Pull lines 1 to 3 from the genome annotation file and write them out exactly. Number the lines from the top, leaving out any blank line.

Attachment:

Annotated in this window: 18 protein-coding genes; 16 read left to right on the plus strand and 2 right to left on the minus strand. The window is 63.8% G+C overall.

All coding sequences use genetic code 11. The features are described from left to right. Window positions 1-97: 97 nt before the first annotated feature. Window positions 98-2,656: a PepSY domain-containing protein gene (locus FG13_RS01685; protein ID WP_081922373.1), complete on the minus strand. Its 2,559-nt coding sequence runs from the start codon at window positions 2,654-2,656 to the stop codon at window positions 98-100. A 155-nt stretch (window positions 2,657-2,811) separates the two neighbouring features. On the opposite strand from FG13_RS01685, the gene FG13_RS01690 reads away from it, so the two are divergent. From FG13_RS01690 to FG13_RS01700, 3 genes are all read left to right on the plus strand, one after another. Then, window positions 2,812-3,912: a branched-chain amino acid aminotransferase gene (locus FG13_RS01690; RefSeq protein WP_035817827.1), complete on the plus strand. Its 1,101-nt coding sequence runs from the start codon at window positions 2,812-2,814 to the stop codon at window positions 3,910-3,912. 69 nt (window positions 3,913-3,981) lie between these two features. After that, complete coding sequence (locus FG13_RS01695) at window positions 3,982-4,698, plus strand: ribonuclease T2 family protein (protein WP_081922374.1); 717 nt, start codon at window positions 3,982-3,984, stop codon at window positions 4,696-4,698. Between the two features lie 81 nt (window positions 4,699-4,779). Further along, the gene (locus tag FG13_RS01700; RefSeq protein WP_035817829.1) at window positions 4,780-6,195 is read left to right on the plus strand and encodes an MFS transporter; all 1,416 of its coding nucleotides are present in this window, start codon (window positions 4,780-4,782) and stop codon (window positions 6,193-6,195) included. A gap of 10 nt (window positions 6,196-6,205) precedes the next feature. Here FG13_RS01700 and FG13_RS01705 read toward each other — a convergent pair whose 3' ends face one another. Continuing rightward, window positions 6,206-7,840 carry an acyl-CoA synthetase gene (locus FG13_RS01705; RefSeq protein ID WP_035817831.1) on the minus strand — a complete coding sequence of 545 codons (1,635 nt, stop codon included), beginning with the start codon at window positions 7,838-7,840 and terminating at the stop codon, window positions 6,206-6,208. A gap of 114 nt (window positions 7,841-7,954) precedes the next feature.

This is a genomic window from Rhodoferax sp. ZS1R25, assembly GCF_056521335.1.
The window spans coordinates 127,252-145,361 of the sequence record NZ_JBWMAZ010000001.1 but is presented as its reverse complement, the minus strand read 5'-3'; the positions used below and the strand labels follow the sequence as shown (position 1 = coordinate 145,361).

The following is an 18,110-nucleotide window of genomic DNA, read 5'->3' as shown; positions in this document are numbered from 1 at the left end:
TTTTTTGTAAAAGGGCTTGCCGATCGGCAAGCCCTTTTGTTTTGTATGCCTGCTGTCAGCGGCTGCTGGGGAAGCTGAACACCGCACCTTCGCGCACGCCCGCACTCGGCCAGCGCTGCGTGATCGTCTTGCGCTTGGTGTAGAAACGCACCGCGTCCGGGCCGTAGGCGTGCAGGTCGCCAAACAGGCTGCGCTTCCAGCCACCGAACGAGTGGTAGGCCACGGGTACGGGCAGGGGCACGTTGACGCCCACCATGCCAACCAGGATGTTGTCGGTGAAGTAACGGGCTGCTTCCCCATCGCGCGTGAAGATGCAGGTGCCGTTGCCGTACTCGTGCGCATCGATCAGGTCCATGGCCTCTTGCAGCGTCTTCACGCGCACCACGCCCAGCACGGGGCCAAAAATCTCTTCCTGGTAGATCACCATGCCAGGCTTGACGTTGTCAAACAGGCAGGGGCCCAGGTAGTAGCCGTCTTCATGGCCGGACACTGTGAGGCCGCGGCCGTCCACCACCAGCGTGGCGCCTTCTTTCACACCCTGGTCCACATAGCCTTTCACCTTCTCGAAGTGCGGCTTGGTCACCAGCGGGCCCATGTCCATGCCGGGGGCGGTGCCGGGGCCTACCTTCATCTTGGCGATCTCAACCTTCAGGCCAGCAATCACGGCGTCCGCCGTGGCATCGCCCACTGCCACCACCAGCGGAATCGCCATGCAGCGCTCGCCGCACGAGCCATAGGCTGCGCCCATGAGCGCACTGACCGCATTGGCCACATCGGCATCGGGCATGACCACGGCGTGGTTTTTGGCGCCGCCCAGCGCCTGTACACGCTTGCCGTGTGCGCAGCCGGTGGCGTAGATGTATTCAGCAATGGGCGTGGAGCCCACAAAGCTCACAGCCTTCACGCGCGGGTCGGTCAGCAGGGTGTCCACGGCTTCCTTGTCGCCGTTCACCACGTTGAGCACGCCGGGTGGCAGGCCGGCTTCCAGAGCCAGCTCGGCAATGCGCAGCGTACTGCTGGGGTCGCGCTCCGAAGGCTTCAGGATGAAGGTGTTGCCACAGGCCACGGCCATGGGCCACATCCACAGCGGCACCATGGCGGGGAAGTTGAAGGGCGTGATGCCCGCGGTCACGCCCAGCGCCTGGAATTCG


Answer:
Annotated in this window: 18 protein-coding genes; 16 read left to right on the plus strand and 2 right to left on the minus strand. The window is 63.8% G+C overall.

All coding sequences use genetic code 11. The features are described from left to right. Window positions 1-97: 97 nt before the first annotated feature. Window positions 98-2,656: a PepSY domain-containing protein gene (locus FG13_RS01685; protein ID WP_081922373.1), complete on the minus strand. Its 2,559-nt coding sequence runs from the start codon at window positions 2,654-2,656 to the stop codon at window positions 98-100. A 155-nt stretch (window positions 2,657-2,811) separates the two neighbouring features. On the opposite strand from FG13_RS01685, the gene FG13_RS01690 reads away from it, so the two are divergent. From FG13_RS01690 to FG13_RS01700, 3 genes are all read left to right on the plus strand, one after another. Then, window positions 2,812-3,912: a branched-chain amino acid aminotransferase gene (locus FG13_RS01690; RefSeq protein WP_035817827.1), complete on the plus strand. Its 1,101-nt coding sequence runs from the start codon at window positions 2,812-2,814 to the stop codon at window positions 3,910-3,912. 69 nt (window positions 3,913-3,981) lie between these two features. After that, complete coding sequence (locus FG13_RS01695) at window positions 3,982-4,698, plus strand: ribonuclease T2 family protein (protein WP_081922374.1); 717 nt, start codon at window positions 3,982-3,984, stop codon at window positions 4,696-4,698. Between the two features lie 81 nt (window positions 4,699-4,779). Further along, the gene (locus tag FG13_RS01700; RefSeq protein WP_035817829.1) at window positions 4,780-6,195 is read left to right on the plus strand and encodes an MFS transporter; all 1,416 of its coding nucleotides are present in this window, start codon (window positions 4,780-4,782) and stop codon (window positions 6,193-6,195) included. A gap of 10 nt (window positions 6,196-6,205) precedes the next feature. Here FG13_RS01700 and FG13_RS01705 read toward each other — a convergent pair whose 3' ends face one another. Continuing rightward, window positions 6,206-7,840 carry an acyl-CoA synthetase gene (locus FG13_RS01705; RefSeq protein ID WP_035817831.1) on the minus strand — a complete coding sequence of 545 codons (1,635 nt, stop codon included), beginning with the start codon at window positions 7,838-7,840 and terminating at the stop codon, window positions 6,206-6,208. A gap of 114 nt (window positions 7,841-7,954) precedes the next feature.

This is a genomic window from Rhodoferax sp. ZS1R25, assembly GCF_056521335.1.